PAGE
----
Army Selects Kord and Raytheon for Stryker Laser Weapon Contract
The selected team’s system will aid the Army’s advancement of directed energy in maneuver situations.
The U.S. Army selected Redstone, Alabama-based Kord Technologies and McKinney, Texas-based-Raytheon in a $123.9 million contract to supply three more 50-kilowatt high-energy laser energy weapon systems for three Stryker A1 vehicles, Raytheon reported September 7. The companies are delivering the combat-capable directed energy systems as part of the Army’s rapid capability acquisition effort to secure Directed Energy Maneuver-Short Range Air Defense, or DEM-SHORAD capabilities. The service made the contract award based on how the companies performed at the Combat Shoot-Off event at Fort Sill, Oklahoma in July.
Kord is the prime on the contract, lead integrator and is providing the power management and cooling system. “The successful execution of the DEM-SHORAD system represents a major step forward in getting this state-of-the-art capability to our soldiers on the ground, in line with the U.S. Army’s modernization strategy for air and missile defense,” KBR Government Solutions President Byron Bright said in a September 8 statement. “In under two years, the program has rapidly progressed from design to integration and now performing in an operational environment, which is a tremendous accomplishment.”
Meanwhile, Raytheon will provide the 50-kW class high-energy laser, a beam director, an electro-optical/infrared target acquisition and tracking system, and a Ku720 multi-mission radar. The addition of the Ku720 multi-mission, advanced electronically scanned array, persistent 360-degree radar—a scaled down, highly-mobile version of Raytheon’s Ku-Band Radio Frequency System—provides sensing capabilities for the emerging threats and at a greater distance than other battlefield sensors.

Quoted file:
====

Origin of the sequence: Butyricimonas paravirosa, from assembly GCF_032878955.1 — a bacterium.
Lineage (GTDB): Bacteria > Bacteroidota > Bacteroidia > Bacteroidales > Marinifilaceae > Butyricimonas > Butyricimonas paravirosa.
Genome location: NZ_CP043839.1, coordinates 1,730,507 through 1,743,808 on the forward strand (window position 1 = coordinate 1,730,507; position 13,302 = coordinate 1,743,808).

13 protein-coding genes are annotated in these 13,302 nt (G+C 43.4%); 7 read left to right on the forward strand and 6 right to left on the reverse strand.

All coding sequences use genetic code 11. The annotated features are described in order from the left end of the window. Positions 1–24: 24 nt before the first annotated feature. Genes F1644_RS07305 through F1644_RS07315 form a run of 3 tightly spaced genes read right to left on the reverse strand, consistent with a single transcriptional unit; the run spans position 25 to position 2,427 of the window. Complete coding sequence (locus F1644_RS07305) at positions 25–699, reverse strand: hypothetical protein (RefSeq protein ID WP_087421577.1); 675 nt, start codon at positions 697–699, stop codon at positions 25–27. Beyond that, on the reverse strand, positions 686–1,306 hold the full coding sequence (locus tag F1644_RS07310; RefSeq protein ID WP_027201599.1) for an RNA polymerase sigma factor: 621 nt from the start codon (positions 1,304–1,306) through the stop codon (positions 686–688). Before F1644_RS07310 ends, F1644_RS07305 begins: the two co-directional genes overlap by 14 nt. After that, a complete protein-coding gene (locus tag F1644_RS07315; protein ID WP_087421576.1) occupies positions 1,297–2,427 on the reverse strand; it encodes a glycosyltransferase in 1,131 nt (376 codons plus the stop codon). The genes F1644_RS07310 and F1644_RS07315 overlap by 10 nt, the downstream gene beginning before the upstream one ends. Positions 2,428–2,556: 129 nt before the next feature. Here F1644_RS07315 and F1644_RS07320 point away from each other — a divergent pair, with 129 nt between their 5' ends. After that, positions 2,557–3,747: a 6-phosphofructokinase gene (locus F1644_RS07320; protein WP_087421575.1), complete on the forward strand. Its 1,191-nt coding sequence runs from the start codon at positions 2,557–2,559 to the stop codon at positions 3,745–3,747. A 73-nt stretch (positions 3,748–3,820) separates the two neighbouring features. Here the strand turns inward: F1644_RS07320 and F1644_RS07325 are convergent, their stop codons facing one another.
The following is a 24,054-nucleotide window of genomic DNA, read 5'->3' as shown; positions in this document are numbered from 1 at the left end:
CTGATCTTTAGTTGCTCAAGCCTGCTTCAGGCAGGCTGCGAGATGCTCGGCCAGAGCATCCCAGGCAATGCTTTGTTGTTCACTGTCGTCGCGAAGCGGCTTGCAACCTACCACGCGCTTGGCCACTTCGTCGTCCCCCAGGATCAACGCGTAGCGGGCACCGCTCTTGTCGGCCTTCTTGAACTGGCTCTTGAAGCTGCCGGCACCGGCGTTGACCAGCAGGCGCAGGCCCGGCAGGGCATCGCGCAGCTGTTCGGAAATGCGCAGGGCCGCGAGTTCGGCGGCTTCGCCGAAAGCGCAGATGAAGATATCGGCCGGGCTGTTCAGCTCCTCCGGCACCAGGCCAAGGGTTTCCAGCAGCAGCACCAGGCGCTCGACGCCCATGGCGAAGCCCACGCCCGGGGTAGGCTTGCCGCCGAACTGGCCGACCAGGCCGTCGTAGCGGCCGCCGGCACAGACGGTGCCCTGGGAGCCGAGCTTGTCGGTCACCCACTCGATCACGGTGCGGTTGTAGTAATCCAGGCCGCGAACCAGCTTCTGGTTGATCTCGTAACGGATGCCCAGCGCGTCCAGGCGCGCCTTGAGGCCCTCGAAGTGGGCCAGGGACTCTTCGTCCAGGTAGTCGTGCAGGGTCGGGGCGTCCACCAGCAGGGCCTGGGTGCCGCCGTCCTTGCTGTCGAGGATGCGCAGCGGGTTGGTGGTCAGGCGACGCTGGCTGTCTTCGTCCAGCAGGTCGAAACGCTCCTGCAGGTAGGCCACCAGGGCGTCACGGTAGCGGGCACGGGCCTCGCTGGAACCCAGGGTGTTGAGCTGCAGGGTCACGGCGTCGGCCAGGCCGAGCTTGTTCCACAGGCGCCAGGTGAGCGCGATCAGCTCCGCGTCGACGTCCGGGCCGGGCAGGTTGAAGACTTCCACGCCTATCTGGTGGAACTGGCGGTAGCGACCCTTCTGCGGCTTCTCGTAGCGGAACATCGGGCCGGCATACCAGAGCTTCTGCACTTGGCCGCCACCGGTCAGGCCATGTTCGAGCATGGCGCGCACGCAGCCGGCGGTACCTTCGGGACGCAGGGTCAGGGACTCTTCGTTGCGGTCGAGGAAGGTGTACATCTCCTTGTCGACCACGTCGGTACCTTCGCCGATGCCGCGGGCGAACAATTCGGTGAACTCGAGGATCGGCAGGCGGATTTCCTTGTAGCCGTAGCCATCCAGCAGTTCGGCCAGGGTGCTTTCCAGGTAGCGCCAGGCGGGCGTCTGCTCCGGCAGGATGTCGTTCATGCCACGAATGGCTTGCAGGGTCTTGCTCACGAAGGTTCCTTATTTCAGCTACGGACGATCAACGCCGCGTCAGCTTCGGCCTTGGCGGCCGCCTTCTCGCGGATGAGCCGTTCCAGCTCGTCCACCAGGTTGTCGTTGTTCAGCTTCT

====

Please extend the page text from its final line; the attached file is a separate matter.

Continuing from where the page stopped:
“The Stryker isn't just the laser,” explained Evan Hunt, director, High Energy Lasers and Counter-Unmanned Aerial Systems, Raytheon Intelligence and Space, in a call with SIGNAL Magazine. “The Stryker that we've developed is a laser weapon. It's a radar capable of tracking multiple threats at long range, and it is also a sensor asset. You have multiple electro-optical infrared sensors on the Stryker, so you can actually zoom in and look at different targets. And so, that integrated power and thermal solution is servicing a laser, but it is also servicing a radar and servicing multiple electro-optical infrared sensors, which is going to give the warfighter an unprecedented level of situational awareness.”
The production and integration of the three new systems by the end of fiscal year 2022 builds on the success of the team’s first 50-kW high-energy laser prototype system integrated on a Stryker through an other transaction authority, or OTA, agreement with the Army over the last year and a half.
After Raytheon delivered the prototype laser and subsystems to Kord under the OTA, and integration onto the vehicle was completed in late spring, the team took the vehicle to a different Army range for pre-testing before the Combat Shoot-Off at Fort Sill.